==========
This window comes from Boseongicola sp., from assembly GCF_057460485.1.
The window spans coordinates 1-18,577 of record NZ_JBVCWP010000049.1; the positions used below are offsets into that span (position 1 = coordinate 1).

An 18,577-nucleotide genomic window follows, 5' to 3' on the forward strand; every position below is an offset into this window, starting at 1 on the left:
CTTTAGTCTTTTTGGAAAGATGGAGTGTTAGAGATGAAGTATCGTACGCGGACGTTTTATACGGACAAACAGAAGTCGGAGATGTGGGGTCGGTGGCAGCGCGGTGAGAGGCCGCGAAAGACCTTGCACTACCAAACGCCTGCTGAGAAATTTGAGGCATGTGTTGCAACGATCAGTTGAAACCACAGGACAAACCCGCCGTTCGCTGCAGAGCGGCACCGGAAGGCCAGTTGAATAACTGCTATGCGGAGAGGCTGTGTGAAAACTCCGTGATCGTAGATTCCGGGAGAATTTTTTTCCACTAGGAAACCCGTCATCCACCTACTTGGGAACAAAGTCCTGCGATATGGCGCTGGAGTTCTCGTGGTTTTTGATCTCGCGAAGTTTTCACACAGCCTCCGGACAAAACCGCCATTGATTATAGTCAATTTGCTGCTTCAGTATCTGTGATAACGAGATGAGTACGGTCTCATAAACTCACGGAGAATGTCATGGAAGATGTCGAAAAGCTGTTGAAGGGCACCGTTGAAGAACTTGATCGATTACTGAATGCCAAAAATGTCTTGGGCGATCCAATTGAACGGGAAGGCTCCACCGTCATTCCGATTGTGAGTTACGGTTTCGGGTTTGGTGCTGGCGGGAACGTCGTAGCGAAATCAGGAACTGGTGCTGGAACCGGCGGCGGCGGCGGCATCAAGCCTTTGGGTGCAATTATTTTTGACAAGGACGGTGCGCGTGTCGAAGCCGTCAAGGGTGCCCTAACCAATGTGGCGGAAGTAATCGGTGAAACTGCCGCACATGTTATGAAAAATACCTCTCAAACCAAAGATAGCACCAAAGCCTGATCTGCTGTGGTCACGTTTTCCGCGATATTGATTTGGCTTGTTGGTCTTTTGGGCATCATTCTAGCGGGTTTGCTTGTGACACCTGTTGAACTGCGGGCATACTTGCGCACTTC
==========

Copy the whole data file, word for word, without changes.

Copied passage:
This window comes from Boseongicola sp., from assembly GCF_057460485.1.
The window spans coordinates 1-18,577 of record NZ_JBVCWP010000049.1; the positions used below are offsets into that span (position 1 = coordinate 1).

An 18,577-nucleotide genomic window follows, 5' to 3' on the forward strand; every position below is an offset into this window, starting at 1 on the left:
CTTTAGTCTTTTTGGAAAGATGGAGTGTTAGAGATGAAGTATCGTACGCGGACGTTTTATACGGACAAACAGAAGTCGGAGATGTGGGGTCGGTGGCAGCGCGGTGAGAGGCCGCGAAAGACCTTGCACTACCAAACGCCTGCTGAGAAATTTGAGGCATGTGTTGCAACGATCAGTTGAAACCACAGGACAAACCCGCCGTTCGCTGCAGAGCGGCACCGGAAGGCCAGTTGAATAACTGCTATGCGGAGAGGCTGTGTGAAAACTCCGTGATCGTAGATTCCGGGAGAATTTTTTTCCACTAGGAAACCCGTCATCCACCTACTTGGGAACAAAGTCCTGCGATATGGCGCTGGAGTTCTCGTGGTTTTTGATCTCGCGAAGTTTTCACACAGCCTCCGGACAAAACCGCCATTGATTATAGTCAATTTGCTGCTTCAGTATCTGTGATAACGAGATGAGTACGGTCTCATAAACTCACGGAGAATGTCATGGAAGATGTCGAAAAGCTGTTGAAGGGCACCGTTGAAGAACTTGATCGATTACTGAATGCCAAAAATGTCTTGGGCGATCCAATTGAACGGGAAGGCTCCACCGTCATTCCGATTGTGAGTTACGGTTTCGGGTTTGGTGCTGGCGGGAACGTCGTAGCGAAATCAGGAACTGGTGCTGGAACCGGCGGCGGCGGCGGCATCAAGCCTTTGGGTGCAATTATTTTTGACAAGGACGGTGCGCGTGTCGAAGCCGTCAAGGGTGCCCTAACCAATGTGGCGGAAGTAATCGGTGAAACTGCCGCACATGTTATGAAAAATACCTCTCAAACCAAAGATAGCACCAAAGCCTGATCTGCTGTGGTCACGTTTTCCGCGATATTGATTTGGCTTGTTGGTCTTTTGGGCATCATTCTAGCGGGTTTGCTTGTGACACCTGTTGAACTGCGGGCATACTTGCGCACTTC